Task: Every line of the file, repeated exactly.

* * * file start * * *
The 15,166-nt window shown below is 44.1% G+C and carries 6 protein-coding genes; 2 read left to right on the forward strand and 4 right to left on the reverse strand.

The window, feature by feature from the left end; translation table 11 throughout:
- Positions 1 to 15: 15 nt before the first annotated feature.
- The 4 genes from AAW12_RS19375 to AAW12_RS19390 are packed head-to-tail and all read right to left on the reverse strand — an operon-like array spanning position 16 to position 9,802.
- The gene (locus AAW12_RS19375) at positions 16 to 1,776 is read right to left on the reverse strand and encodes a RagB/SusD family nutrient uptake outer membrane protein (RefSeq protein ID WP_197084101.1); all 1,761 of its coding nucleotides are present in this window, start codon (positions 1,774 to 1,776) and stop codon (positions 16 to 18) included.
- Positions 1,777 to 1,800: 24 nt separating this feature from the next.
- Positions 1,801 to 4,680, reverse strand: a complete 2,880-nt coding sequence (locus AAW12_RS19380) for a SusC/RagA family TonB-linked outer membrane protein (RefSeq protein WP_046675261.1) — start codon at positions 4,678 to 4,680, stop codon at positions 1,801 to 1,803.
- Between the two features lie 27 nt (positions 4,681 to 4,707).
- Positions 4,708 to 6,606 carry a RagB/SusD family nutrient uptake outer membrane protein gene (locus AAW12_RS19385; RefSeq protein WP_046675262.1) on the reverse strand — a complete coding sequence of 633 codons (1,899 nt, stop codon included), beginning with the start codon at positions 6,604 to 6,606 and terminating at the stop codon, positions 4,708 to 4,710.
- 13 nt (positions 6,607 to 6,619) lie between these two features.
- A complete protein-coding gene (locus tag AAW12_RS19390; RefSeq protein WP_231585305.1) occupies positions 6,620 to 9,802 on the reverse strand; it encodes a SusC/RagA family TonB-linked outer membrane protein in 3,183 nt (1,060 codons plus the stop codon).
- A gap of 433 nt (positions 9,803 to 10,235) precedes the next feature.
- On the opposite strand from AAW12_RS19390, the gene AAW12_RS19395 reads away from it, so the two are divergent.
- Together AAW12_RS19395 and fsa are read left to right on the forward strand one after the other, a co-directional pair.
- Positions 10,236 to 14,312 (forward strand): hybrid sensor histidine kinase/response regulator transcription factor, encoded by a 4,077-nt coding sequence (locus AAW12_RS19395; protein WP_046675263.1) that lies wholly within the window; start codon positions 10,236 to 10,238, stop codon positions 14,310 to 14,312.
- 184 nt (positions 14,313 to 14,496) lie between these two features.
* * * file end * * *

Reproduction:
The 15,166-nt window shown below is 44.1% G+C and carries 6 protein-coding genes; 2 read left to right on the forward strand and 4 right to left on the reverse strand.

The window, feature by feature from the left end; translation table 11 throughout:
- Positions 1 to 15: 15 nt before the first annotated feature.
- The 4 genes from AAW12_RS19375 to AAW12_RS19390 are packed head-to-tail and all read right to left on the reverse strand — an operon-like array spanning position 16 to position 9,802.
- The gene (locus AAW12_RS19375) at positions 16 to 1,776 is read right to left on the reverse strand and encodes a RagB/SusD family nutrient uptake outer membrane protein (RefSeq protein ID WP_197084101.1); all 1,761 of its coding nucleotides are present in this window, start codon (positions 1,774 to 1,776) and stop codon (positions 16 to 18) included.
- Positions 1,777 to 1,800: 24 nt separating this feature from the next.
- Positions 1,801 to 4,680, reverse strand: a complete 2,880-nt coding sequence (locus AAW12_RS19380) for a SusC/RagA family TonB-linked outer membrane protein (RefSeq protein WP_046675261.1) — start codon at positions 4,678 to 4,680, stop codon at positions 1,801 to 1,803.
- Between the two features lie 27 nt (positions 4,681 to 4,707).
- Positions 4,708 to 6,606 carry a RagB/SusD family nutrient uptake outer membrane protein gene (locus AAW12_RS19385; RefSeq protein WP_046675262.1) on the reverse strand — a complete coding sequence of 633 codons (1,899 nt, stop codon included), beginning with the start codon at positions 6,604 to 6,606 and terminating at the stop codon, positions 4,708 to 4,710.
- 13 nt (positions 6,607 to 6,619) lie between these two features.
- A complete protein-coding gene (locus tag AAW12_RS19390; RefSeq protein WP_231585305.1) occupies positions 6,620 to 9,802 on the reverse strand; it encodes a SusC/RagA family TonB-linked outer membrane protein in 3,183 nt (1,060 codons plus the stop codon).
- A gap of 433 nt (positions 9,803 to 10,235) precedes the next feature.
- On the opposite strand from AAW12_RS19390, the gene AAW12_RS19395 reads away from it, so the two are divergent.
- Together AAW12_RS19395 and fsa are read left to right on the forward strand one after the other, a co-directional pair.
- Positions 10,236 to 14,312 (forward strand): hybrid sensor histidine kinase/response regulator transcription factor, encoded by a 4,077-nt coding sequence (locus AAW12_RS19395; protein WP_046675263.1) that lies wholly within the window; start codon positions 10,236 to 10,238, stop codon positions 14,310 to 14,312.
- 184 nt (positions 14,313 to 14,496) lie between these two features.